I settled on this design from Harriet Hargrave's Heirloom Machine Quilting for the center and decided that tracing it onto Golden Threads Tracing Paper so I can pin it to the quilt, sew through it, and easily remove it afterwards was the best plan. Generally speaking, I'm not much into hearts on quilts but I did use them on the last baby quilt and these are pretty subtle as heart motifs go. The paper is held in place for tracing with a removable scotch tape.

I couldn't find quite what I wanted for the four corners - either too big or too small or not quite the right motif. Then it occurred to me that one from Pat Holly and Sue Nickels' 60 Machine Quilting Patterns that was just a tad too big could be modified to work if I eliminated the large hearts encircling the smaller ones. Perfect! I traced away and plan to transfer the design to the other 3 papers by stacking them with this one and sewing on the lines with an unthreaded needle. But as I auditioned it in the corner space and compared it to the center motif, something bothered me about it. Finally it dawned on me - the hearts were very different shapes, the center one a bit stylized as it cinched in to a point, the other one having quite rounded and fat hearts. Hmmm. Well, I guess I have to pare down those fat ones. After a few strokes, I thought to lay the paper of the other heart design to discover that the hearts on each were about the same size so I could just trace the center motif hearts inside the fat ones and get the eraser out to remove the lines I no longer needed. Problem solved!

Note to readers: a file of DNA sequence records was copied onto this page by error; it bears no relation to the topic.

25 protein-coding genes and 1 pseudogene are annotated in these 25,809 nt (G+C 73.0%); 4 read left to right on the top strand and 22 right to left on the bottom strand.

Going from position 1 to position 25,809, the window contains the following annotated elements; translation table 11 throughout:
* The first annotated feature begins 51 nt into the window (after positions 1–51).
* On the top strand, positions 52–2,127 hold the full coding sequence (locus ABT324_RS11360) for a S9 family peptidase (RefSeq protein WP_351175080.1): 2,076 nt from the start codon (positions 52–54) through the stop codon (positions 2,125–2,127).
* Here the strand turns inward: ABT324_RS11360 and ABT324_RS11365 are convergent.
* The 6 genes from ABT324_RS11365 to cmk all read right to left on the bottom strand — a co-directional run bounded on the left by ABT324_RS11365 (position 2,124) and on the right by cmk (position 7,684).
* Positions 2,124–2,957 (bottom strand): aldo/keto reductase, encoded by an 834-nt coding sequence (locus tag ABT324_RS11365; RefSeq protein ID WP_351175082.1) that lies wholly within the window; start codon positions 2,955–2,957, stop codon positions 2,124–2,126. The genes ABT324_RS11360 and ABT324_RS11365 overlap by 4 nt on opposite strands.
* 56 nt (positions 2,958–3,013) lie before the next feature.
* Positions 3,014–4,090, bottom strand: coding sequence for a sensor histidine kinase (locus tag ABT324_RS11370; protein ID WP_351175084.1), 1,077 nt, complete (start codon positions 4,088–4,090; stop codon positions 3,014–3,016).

Now it's time for the inevitable choosing thread. I do have a lot of thread on hand and there are several of these that are good candidates. I'll do the straight line quilting in the dark areas first, then tackle the freemotion areas while I continue to mull how I will quilt the borders and the light diamond areas. They are about the same width and I'm considering putting the same motif in both.

Monday, February 06, 2023

Plugging Along

Again I have that problem with not quite knowing where the week went, but I did get borders on the baby quilt. Since I am pulling from partial pieces of the hand-dyed fabric, I did have to piece one border to get it long enough, but I don't think that will show much after quilting. Every time I work with this quilt, I am amazed at how soothing this color palette is, especially the mingling of the lights. Hoping it has the same affect on baby! Running into somewhat of a problem though as I searched through my stash of Judi hand-dyes as the pieces big enough for backing very much clash with the top, and though piecing a backing is an option, I don't have enough truly big pieces of the right colors to make that an easy task. So I turned to a stack of batiks. Judi may have dyed her own fabric and used it in her quilts as well as selling it, but she also shared my love of batiks and I came away with quite a few good-size pieces when another friend of hers and I split up her stash. But again, somehow the color I need was not in there, except for this one. There were two pieces of it, neither large enough on its own, but I plan to cut to eliminate some of those dark grayish brown areas to join two pieces with the most blue.